I Promise It's Not Goodbye

Album: not released on an album (2009)
  • This touching song from Chris Cornell is a reminder that our late loved ones will always stay in our hearts as long as we remember them. Cornell adapted the tune from a poem written Rory de la Rosa, a fan from Texas who lost his 6-year-old daughter, Ainslee, to cancer in 2008. De la Rosa wrote it from Ainslee's perspective; she assures her family she's free from pain and helps them cope with her death by promising she's not completely gone. The song was available as a free download on Cornell's website in April 2009.
  • De la Rosa, who was diagnosed with cancer himself shortly after his daughter's passing, was in hospice care when he contacted Cornell, explaining that he and his daughter bonded over the singer's music. Not long after, de La Rosa sent him the poem "I Promise It's Not Goodbye" in the hope Cornell would turn it into a song.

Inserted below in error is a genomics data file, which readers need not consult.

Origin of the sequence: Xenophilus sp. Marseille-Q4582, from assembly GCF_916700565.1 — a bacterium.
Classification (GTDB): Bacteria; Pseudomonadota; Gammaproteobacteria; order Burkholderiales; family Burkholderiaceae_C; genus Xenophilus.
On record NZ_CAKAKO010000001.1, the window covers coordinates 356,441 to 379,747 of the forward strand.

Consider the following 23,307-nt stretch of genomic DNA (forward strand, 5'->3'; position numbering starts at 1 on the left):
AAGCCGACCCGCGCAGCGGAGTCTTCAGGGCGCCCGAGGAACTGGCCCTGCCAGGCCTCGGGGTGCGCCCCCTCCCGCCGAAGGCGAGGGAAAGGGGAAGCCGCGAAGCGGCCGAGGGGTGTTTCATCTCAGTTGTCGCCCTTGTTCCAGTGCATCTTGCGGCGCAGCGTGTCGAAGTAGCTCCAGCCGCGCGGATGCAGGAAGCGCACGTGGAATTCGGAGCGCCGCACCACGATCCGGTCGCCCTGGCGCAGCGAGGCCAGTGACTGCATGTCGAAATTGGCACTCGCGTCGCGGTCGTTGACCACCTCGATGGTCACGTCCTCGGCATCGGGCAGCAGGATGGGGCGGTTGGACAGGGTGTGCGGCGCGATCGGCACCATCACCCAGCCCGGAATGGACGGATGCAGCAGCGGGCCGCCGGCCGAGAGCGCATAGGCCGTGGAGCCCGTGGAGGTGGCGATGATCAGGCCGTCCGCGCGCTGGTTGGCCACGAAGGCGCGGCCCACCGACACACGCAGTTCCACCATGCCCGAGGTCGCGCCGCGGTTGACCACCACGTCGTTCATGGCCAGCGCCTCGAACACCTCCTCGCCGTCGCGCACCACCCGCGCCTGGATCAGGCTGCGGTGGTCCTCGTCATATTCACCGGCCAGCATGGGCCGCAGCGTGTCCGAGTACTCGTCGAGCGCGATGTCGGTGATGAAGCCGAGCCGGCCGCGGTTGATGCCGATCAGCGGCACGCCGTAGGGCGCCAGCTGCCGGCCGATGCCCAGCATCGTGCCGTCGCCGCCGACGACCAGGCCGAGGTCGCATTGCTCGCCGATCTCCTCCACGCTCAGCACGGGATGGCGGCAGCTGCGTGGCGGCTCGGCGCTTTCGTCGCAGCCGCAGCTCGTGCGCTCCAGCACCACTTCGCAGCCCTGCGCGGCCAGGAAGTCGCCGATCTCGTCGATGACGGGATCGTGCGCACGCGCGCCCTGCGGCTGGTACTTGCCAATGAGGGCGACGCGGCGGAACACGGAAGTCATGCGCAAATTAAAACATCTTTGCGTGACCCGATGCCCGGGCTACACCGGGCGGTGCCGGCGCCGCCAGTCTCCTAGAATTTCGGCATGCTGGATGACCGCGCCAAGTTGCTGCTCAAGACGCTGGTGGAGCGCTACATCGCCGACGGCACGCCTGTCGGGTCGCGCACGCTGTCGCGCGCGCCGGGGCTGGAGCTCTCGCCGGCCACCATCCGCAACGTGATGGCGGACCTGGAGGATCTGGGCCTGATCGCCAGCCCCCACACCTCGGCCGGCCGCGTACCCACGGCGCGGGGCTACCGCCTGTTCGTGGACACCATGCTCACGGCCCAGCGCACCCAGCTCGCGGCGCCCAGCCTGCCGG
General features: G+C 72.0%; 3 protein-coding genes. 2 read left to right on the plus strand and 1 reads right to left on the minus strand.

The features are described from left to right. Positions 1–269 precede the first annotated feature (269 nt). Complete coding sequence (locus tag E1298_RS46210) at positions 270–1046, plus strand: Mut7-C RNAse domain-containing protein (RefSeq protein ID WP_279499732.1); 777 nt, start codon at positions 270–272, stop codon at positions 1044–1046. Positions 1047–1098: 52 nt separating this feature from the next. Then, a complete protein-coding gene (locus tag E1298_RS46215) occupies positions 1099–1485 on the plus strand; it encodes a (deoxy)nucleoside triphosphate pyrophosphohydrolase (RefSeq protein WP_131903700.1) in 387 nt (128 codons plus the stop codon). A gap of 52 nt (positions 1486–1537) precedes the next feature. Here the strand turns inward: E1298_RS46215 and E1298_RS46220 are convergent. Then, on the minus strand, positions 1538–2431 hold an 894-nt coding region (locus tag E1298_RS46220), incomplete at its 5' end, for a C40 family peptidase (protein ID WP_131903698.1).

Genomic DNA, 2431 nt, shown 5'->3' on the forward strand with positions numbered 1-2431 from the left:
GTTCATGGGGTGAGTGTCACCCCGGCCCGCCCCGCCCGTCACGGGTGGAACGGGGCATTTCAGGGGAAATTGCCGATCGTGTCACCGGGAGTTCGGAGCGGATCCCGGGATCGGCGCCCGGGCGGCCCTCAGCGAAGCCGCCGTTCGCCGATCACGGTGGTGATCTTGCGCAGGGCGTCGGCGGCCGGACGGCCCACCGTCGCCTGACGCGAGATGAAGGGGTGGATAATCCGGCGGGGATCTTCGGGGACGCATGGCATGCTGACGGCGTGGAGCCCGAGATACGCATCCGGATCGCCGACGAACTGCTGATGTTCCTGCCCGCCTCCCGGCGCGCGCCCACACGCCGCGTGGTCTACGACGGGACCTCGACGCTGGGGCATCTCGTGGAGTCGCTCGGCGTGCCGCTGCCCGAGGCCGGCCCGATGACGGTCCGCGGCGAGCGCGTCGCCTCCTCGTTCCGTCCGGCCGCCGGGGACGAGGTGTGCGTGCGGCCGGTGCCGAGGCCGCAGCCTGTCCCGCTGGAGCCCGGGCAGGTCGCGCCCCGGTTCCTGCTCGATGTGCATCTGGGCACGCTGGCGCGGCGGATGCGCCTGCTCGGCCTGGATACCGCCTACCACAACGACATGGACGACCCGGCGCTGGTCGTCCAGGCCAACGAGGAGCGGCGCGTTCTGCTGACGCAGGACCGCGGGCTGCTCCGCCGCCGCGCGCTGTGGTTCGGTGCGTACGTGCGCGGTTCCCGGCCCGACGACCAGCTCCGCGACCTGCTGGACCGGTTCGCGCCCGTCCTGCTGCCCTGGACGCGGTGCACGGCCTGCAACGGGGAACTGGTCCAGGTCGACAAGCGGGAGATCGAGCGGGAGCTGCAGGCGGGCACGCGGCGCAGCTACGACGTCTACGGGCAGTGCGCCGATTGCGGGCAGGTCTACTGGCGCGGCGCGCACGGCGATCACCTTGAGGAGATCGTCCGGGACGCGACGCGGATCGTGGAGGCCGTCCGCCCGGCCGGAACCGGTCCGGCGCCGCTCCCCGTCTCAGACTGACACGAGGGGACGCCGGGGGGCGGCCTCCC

"It was actually tough to sing the first couple times I recorded it because you feel the weight of the subject matter," Cornell explained. "It also gave me this hope in humanity that somebody like Rory can live through this and still write this beautiful, positive poem."
  • Cornell and de la Rosa kept in touch through texts and phone calls. The singer recalled: "After speaking to him I knew we would stay in touch. I think he is an extremely brave man and has been nothing but a gentleman in every conversation we have had, never once complaining even when I know he may be having a bad day. To the contrary, he has sent me messages that have lifted my spirit at times when I was down and without knowing, reminded me how trivial my few troubles really are. What he did to lift my spirits the most was to send me his poem. What I read gave me such a sense of relief that Rory had an insight. A strength and hope that was inspiring beyond measure."
  • Rory de la Rosa died on December 11, 2009.
  • In December 2012, grief-stricken fans sought out the tune for solace after a gunman killed 20 children and six adults at Sandy Hook Elementary in Newtown, Connecticut. In response to the tragedy, Cornell made the song available on his website as a free download and offered links for donations in memory of the victims.
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